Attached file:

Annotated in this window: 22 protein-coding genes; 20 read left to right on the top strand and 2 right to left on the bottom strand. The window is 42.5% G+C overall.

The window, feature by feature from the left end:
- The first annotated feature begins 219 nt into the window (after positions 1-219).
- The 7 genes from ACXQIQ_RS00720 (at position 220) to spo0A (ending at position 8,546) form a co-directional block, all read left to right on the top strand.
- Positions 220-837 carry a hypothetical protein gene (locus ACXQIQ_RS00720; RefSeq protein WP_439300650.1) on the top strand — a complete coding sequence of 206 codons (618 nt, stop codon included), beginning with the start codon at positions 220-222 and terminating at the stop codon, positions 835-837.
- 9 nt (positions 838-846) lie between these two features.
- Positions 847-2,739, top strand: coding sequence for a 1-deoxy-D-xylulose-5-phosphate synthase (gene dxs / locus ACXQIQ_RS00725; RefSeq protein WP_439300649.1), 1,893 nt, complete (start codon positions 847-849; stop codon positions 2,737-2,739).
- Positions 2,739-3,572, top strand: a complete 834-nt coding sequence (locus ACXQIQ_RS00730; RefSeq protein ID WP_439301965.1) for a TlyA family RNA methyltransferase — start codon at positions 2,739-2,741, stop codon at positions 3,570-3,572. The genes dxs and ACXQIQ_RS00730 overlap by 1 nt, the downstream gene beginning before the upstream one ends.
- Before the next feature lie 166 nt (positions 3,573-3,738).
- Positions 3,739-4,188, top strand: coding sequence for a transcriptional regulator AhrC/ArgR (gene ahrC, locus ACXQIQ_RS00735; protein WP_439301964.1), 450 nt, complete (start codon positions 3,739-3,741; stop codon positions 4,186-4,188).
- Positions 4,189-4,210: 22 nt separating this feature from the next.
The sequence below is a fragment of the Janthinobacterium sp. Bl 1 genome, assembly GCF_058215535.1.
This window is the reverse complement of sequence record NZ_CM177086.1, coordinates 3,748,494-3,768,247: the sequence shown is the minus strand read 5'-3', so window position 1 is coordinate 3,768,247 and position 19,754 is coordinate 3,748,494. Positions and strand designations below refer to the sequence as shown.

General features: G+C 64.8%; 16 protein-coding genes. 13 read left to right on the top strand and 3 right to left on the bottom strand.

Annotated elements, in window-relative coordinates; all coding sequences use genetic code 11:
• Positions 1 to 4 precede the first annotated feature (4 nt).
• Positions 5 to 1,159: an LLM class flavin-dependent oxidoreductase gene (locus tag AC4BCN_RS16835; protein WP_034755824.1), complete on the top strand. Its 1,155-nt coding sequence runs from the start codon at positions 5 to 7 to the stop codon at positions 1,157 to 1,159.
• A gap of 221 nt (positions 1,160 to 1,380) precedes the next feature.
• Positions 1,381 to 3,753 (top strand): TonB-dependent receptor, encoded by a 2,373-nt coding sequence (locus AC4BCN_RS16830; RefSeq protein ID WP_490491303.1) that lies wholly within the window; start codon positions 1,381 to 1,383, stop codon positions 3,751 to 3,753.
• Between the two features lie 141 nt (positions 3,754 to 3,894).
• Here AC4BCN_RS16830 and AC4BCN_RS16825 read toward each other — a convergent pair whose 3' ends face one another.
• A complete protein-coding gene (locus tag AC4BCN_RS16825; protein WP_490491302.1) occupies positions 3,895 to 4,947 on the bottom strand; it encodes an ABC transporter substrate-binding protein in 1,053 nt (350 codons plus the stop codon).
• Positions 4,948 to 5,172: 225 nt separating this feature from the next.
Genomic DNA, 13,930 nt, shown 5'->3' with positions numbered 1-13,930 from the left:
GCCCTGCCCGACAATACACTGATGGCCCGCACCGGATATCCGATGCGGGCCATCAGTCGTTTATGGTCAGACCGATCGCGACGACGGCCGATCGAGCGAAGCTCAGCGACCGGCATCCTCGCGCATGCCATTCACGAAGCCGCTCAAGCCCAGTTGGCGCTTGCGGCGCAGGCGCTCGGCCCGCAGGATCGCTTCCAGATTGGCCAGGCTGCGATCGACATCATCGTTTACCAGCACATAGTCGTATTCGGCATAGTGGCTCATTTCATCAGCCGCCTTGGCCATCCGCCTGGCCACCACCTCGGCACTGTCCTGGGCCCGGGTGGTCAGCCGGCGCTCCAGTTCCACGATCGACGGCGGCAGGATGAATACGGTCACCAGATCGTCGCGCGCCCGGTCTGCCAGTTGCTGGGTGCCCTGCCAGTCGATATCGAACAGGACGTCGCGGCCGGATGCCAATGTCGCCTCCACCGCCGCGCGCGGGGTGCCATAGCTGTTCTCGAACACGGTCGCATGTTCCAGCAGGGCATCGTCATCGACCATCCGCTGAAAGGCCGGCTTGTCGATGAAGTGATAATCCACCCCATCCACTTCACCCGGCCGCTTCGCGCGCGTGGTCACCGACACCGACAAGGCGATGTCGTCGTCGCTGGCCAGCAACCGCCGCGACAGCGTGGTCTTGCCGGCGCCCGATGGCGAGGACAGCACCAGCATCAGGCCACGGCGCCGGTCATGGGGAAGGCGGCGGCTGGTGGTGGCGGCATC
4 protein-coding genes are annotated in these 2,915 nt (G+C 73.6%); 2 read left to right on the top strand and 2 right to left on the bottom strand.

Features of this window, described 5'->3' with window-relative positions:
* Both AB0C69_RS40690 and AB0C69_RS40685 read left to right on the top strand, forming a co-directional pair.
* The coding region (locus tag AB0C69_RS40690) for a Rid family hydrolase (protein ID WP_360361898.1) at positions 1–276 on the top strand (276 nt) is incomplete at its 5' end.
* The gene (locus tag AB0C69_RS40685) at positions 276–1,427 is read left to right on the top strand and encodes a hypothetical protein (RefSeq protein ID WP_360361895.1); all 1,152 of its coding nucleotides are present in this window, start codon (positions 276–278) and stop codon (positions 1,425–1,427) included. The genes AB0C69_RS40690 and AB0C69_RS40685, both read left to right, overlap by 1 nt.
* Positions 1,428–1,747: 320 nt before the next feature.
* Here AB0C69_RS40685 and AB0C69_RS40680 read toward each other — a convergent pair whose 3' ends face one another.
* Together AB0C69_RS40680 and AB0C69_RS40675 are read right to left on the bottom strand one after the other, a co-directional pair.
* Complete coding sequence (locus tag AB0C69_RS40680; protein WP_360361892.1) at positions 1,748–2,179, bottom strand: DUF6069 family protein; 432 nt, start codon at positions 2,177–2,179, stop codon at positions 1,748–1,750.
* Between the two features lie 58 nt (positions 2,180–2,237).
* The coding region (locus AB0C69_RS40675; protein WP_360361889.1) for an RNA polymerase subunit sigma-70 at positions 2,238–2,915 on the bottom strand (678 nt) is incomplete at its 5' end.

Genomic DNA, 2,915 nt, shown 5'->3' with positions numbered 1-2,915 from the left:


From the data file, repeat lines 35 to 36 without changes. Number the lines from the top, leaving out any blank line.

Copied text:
* Between the two features lie 58 nt (positions 2,180–2,237).
* The coding region (locus AB0C69_RS40675; protein WP_360361889.1) for an RNA polymerase subunit sigma-70 at positions 2,238–2,915 on the bottom strand (678 nt) is incomplete at its 5' end.